Texas megachurch pastor John Hagee's best-selling book, Four Blood Moons, is getting the "big-screen, live-action" treatment. A docu-drama based on the prophecy book, which suggests that certain lunar eclipses are tied to world events, is expected to be in theaters in March.
"Something is about to change," reads the ominous subtitle of Hagee's book, released in Oct. 8, 2013, a full year before a total lunar eclipse. more >>
"Right Wing Attacks Media Climate for Saying Interstellar is About Climate Change"
"Interstellar and the Climate-Culture War"
"Interstellar's' Rejection of Climate Change Hysteria" more >>
Standing atop a mountain plateau in the stark Judean wilderness, one can look down at the remains of Roman siege camps that eventually trapped some 960 Jewish men, women and children who had fled Jerusalem to Masada while the Romans slaughtered Jews by the thousands in the Holy City in A.D. 70.
Masada stands as a stark testimonial to a chapter in history most thought would never happen again. The scope of Roman savagery is a study in the fallen nature of godless, corrupt tyrants who have no regard for human life.
However, almost 2,000 years later, Christians and an estimated 40,000 people of the Yazidi sect sat trapped last summer on another mountain, awaiting death by starvation, exposure or execution while praying for deliverance. The United Nations estimated that 5,000 Yazidi men were executed and bulldozed into mass graves, while 7,000 women were being kept as slaves. This horror involves the annihilation of Christians and others who refuse to submit to the demands of the jihadist ISIS hordes running rampant through Iraq and Syria. more >>
Dr. David Jeremiah, megachurch pastor, bestselling author and popular Bible teacher, believes the End Times began in 1948, when a nation that features prominently in the Bible was re-established as a state for the first time in 2,000 years. In fact, considering "the whole scope of world history," Jeremiah would have to conclude that "yes, we are in the End Times," or Earth's last days.
"I personally believe that the End Times, in the sense of Bible prophecy, probably started for us in 1948 when Israel became a nation, because many of the prophecies in the New Testament especially, could not be fulfilled until Israel was at home in her nation," Jeremiah told The Christian Post in November.
The Shadow Mountain Community Church senior pastor, who took over that position from another prophecy buff, Dr. Tim LaHaye, examines perhaps one of the most intriguing books of the Bible in his latest work, Agents of the Apocalypse. more >>
In Agents of the Apocalypse, Dr. David Jeremiah, noted author and Bible teacher, takes a new approach to unpacking what is possibly one of the Bible's most popular yet confusing books — and he recently shared his thoughts on why America seems absent from the Book of Revelation and other prophetic writings regarding the eschaton.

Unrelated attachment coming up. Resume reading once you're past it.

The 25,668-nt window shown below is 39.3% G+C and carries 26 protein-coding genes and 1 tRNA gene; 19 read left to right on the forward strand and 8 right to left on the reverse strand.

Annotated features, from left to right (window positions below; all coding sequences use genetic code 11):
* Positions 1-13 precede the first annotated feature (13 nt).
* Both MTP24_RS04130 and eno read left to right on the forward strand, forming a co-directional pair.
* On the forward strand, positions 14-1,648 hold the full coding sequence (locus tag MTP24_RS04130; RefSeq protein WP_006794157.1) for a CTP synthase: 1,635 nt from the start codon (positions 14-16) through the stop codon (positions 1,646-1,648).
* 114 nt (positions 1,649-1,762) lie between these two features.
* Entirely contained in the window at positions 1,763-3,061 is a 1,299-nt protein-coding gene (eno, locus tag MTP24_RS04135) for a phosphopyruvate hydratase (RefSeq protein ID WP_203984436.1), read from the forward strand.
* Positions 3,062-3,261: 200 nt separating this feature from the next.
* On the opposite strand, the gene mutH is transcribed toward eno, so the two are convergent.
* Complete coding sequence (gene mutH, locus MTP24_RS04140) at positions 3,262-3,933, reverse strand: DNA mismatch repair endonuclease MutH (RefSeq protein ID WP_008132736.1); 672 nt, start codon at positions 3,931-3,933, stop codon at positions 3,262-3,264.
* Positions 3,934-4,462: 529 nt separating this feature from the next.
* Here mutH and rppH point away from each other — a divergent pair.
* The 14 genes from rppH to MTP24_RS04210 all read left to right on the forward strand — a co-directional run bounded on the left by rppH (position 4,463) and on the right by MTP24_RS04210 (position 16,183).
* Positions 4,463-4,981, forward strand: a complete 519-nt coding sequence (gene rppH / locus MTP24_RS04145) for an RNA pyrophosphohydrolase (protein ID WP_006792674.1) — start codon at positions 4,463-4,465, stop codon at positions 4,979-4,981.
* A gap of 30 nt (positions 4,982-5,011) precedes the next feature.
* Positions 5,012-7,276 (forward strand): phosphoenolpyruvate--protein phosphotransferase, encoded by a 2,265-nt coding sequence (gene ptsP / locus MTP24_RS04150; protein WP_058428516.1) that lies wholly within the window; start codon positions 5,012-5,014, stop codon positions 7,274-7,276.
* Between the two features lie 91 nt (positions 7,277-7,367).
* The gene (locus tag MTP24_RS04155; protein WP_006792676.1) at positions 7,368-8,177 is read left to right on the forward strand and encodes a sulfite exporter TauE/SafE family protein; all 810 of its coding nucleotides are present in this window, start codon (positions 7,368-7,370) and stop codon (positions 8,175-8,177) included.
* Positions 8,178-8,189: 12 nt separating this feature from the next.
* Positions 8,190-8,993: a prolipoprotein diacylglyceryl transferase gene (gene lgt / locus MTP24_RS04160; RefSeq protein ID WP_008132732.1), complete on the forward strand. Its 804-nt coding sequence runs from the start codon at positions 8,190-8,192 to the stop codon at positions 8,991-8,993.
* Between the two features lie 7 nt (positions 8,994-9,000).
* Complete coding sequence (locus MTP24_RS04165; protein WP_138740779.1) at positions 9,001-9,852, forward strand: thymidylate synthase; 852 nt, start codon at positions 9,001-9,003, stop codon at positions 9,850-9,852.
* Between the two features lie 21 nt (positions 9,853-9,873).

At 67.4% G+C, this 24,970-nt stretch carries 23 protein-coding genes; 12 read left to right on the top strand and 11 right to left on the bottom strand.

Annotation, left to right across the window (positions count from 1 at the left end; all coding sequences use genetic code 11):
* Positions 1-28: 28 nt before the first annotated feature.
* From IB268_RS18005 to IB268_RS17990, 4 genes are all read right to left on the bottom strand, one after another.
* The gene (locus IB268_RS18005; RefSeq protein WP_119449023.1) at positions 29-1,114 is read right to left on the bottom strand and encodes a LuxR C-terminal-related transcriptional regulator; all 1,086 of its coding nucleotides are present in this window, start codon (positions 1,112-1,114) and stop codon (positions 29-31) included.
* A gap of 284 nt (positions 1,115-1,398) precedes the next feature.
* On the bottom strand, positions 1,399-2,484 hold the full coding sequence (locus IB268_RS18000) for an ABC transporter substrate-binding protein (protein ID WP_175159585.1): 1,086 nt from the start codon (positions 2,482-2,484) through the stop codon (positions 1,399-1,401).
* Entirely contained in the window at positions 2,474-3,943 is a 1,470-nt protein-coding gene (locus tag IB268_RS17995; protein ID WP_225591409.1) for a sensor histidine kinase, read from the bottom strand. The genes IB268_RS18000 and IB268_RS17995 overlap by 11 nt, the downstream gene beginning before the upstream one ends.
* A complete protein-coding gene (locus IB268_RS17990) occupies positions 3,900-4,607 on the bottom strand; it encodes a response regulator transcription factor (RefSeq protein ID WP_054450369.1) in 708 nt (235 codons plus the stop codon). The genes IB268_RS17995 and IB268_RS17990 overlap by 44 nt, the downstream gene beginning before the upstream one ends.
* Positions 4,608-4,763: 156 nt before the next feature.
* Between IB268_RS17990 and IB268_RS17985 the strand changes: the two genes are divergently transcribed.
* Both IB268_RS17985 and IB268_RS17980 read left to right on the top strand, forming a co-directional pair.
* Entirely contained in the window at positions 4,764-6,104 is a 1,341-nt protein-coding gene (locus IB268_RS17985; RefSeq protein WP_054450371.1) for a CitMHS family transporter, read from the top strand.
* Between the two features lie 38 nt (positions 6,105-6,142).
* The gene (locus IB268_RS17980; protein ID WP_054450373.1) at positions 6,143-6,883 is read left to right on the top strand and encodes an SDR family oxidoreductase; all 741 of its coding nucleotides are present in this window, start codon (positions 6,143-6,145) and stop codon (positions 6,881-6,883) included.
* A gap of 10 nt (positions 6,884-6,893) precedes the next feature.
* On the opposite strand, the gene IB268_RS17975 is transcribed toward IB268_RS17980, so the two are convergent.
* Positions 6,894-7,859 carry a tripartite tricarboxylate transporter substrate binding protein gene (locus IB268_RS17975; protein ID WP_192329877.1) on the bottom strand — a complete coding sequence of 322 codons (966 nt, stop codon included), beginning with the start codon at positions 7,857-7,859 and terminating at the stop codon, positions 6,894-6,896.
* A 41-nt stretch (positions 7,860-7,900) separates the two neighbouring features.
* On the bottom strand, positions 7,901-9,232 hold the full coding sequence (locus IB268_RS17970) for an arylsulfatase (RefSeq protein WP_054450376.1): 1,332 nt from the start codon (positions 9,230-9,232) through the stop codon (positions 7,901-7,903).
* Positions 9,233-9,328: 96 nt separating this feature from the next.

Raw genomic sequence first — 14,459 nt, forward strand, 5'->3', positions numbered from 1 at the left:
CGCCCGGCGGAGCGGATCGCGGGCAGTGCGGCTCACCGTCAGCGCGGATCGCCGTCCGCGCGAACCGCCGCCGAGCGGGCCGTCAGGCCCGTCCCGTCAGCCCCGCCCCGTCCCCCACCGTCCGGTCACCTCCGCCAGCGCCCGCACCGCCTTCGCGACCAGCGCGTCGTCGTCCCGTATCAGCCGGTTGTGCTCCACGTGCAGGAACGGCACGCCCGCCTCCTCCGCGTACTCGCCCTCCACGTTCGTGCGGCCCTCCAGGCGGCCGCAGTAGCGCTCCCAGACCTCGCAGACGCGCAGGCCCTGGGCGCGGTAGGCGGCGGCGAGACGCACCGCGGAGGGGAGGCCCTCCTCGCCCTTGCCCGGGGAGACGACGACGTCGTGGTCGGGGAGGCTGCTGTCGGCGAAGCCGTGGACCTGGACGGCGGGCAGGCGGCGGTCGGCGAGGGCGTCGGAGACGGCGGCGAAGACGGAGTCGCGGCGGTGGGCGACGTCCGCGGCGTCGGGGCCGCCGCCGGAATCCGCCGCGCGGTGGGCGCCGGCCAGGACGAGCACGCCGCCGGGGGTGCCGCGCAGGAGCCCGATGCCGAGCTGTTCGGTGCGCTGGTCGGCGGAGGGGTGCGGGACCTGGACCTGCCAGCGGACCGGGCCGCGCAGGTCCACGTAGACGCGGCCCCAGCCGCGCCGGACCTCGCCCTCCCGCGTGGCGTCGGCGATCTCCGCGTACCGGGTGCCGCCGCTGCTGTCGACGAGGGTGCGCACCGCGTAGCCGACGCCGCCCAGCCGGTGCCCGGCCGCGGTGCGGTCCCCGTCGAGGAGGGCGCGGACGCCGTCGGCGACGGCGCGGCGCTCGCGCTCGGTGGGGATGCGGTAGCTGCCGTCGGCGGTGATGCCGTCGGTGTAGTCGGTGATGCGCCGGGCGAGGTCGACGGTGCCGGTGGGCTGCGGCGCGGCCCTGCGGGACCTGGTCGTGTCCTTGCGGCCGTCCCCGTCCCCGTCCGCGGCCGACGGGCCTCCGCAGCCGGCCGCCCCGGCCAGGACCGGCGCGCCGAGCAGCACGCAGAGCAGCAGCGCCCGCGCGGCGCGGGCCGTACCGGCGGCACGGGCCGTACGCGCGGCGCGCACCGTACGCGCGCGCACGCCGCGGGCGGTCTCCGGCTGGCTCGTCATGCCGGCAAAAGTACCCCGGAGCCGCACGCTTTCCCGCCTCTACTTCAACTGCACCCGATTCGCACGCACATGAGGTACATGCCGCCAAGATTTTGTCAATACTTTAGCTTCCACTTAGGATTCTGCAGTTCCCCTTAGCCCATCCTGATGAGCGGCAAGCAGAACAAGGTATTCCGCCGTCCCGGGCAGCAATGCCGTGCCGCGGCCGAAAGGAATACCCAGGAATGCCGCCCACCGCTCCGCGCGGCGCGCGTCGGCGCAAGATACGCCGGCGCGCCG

Revelation, the final book of the Christian Bible, has long served as a source of inspiration and speculation for pulpits, printing presses, and movie studios. The colorful apocalyptic work is credited in the text to Jesus Christ's "servant John," also described as a prophet. John, not to be mistaken with Jesus' apostle, some scholars argue, tells of experiencing several visions, some of them related to future happenings, such as Jesus Christ's Second Coming and God's final judgment of the world.
Apocalyptic work by its nature reveals hidden or secret things, but, perhaps unlike John's original audience in the first century, modern Christians have long wrestled over possible meanings of Revelation's pervasive and perplexing symbolic imagery. more >>
Christian apologist Don Stewart and evangelist Greg Laurie both agreed during a recent discussion about the End Times that it is a mistake to deny that terrorist groups, such as the Islamic State in the Middle East and other parts of the world, are rooted in the Islamic religion, something they and others believe as fact.
"There's so many groups. What we are dealing with in a broad spectrum is Islamic terrorism," Laurie said during his interview with Stewart Thursday evening at the Harvest Orange County church in Irvine, California. "So, I think it's a mistake when someone stands up and says, 'You know these people are not Muslims.' Well, aren't they?"
Stewart responded, "Yes, they are." Adding that the first thing that politicians such as President Barack Obama and Secretary of State John Kerry (and George W. Bush, Laurie added), say is that "it's this peaceful religion that's been hijacked and that it's not Islam." more >>